Tuesday, April 01, 2008

Matter and Energy: Ordinary and Dark

I just finished reading Lisa Randall's book Warped Passages, which i highly recommend especially now that the Large Hadron Collider (LHC), where many of the theories she discusses in the book will be tested, is about to start operating.

While Randall's main focus is on theories involving extra-dimensions, she explains a lot of related topics along the way, and for me, one of the most striking details she reveals has to do with the varieties and relative proportions of matter and energy in the Universe. Randall explains...
"Dark Matter is the nonluminous matter that pervades the universe and has been discovered through its gravitational influence. Even though about one-quarter (25%) of the energy in the universe* is stored in dark matter, we still don't know what it is...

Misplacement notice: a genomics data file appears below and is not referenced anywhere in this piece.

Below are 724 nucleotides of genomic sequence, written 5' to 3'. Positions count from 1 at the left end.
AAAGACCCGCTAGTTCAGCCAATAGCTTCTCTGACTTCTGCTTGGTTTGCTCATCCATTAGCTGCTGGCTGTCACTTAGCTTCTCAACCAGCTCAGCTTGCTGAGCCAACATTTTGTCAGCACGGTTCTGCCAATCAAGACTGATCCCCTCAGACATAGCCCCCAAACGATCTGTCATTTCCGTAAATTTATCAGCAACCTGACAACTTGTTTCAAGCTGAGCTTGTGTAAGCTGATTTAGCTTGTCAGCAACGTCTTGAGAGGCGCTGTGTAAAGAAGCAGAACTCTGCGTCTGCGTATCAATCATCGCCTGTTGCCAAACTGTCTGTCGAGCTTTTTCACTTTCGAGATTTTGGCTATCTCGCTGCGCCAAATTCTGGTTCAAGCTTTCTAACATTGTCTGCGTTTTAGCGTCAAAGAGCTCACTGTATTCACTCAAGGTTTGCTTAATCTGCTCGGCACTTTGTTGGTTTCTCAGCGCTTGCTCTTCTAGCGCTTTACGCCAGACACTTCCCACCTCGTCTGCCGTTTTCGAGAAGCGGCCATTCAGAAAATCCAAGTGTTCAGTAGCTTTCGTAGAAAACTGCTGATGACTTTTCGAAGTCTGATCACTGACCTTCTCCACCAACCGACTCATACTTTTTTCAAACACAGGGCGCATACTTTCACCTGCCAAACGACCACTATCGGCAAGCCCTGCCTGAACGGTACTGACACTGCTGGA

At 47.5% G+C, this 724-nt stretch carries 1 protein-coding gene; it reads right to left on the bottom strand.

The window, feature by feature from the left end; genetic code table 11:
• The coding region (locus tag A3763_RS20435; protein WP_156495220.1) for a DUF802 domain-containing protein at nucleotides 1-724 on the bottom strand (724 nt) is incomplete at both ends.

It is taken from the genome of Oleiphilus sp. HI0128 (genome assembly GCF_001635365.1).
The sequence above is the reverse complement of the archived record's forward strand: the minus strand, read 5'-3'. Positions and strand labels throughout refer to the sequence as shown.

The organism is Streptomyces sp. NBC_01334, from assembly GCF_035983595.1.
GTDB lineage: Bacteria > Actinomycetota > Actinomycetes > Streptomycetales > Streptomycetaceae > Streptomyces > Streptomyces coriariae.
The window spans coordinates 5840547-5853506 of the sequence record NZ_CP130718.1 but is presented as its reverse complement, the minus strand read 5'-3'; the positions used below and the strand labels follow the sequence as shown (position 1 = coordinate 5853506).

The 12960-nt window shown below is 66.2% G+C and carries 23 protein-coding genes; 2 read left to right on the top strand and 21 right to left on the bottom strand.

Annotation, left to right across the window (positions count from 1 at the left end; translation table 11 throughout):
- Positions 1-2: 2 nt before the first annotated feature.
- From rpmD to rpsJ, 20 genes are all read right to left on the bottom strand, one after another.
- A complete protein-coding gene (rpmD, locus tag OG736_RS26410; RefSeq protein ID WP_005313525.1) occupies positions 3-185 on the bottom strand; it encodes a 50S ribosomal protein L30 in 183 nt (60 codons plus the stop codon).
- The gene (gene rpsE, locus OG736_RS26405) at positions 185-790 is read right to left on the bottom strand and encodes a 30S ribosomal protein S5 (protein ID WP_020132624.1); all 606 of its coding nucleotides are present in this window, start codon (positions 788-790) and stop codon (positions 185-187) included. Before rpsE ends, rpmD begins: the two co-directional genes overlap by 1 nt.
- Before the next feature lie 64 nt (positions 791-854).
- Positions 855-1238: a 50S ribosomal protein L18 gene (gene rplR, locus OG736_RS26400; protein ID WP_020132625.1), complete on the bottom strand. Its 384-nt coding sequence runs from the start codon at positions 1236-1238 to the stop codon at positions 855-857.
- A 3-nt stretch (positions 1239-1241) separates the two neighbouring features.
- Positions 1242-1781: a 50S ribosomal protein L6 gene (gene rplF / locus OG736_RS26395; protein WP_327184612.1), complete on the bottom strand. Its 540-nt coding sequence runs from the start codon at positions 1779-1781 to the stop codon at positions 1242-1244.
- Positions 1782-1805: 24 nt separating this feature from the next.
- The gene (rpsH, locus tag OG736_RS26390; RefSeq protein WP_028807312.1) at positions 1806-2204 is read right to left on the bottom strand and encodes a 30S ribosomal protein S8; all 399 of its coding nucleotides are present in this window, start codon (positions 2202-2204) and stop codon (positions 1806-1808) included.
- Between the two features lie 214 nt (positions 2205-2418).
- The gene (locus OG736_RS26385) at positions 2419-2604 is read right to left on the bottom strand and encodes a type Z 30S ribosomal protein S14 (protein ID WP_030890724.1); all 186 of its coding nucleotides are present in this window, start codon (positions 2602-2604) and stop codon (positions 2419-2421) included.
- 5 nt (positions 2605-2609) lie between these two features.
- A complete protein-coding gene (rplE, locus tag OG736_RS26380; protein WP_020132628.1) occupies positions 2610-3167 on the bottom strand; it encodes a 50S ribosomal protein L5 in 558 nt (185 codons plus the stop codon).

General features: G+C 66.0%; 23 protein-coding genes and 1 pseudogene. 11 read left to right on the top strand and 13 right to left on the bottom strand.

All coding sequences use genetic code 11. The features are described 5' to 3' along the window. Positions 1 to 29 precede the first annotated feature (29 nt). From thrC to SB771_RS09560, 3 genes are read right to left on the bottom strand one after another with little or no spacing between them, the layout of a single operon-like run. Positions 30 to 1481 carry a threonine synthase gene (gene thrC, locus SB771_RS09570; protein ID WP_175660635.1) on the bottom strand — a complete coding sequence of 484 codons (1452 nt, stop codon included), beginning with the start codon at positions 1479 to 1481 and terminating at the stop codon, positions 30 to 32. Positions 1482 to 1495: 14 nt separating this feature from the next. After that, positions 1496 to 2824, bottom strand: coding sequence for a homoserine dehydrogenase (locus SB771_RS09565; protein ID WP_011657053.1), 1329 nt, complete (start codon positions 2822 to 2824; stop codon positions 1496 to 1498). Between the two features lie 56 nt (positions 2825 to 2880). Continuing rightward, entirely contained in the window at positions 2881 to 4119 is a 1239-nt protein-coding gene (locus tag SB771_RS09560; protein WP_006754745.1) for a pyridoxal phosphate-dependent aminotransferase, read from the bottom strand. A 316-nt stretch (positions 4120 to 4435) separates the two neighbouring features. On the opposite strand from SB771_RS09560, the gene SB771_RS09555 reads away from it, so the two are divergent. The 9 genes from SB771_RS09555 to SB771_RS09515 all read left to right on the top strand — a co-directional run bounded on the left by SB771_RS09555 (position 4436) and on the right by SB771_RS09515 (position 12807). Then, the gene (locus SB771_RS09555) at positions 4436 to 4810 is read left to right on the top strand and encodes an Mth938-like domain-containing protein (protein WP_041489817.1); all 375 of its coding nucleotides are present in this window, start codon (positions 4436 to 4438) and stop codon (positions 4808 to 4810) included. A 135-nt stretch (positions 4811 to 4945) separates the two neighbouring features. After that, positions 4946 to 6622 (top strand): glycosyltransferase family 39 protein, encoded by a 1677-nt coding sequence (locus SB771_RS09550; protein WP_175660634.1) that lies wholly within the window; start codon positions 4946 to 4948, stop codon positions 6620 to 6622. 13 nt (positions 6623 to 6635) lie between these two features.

...The universe contains dark energy** (energy not carried by any matter), that constitutes seventy percent (70%) of the total energy of the universe...No theory [is able to] explain dark energy."
By contrast, ordinary matter from which we are made of makes up the remaining five percent (5%).

Update April-20-2008: Via 3Quarksdaily, an experiment that claims to detect Dark Matter in the form of Weakly Interacting Massive Particles (WIMPs).

Also, here's the web page for NASA's Wilkinson Microwave Anisotropy Probe (WMAP) that i mentioned in the comments section. It has further interesting information including this Timeline of the Universe.

Click on image to enlarge

In the above diagram, the acceleration of the Universe's expansion due to Dark Energy is noticeable.

Update April-25-2008: Over at Cosmic Variance, blogger-physicist Sean Carroll explains that the famous equation e=mc2 does not apply in the case of Dark Energy.
"Interestingly, the dark energy that makes up 70% of the energy of the universe doesn’t really have “mass” at all, since it’s not made up of objects (such as particles) that can have a rest frame — it’s a smooth field filling space."
*Matter and energy is intergchangeable via e=mc2.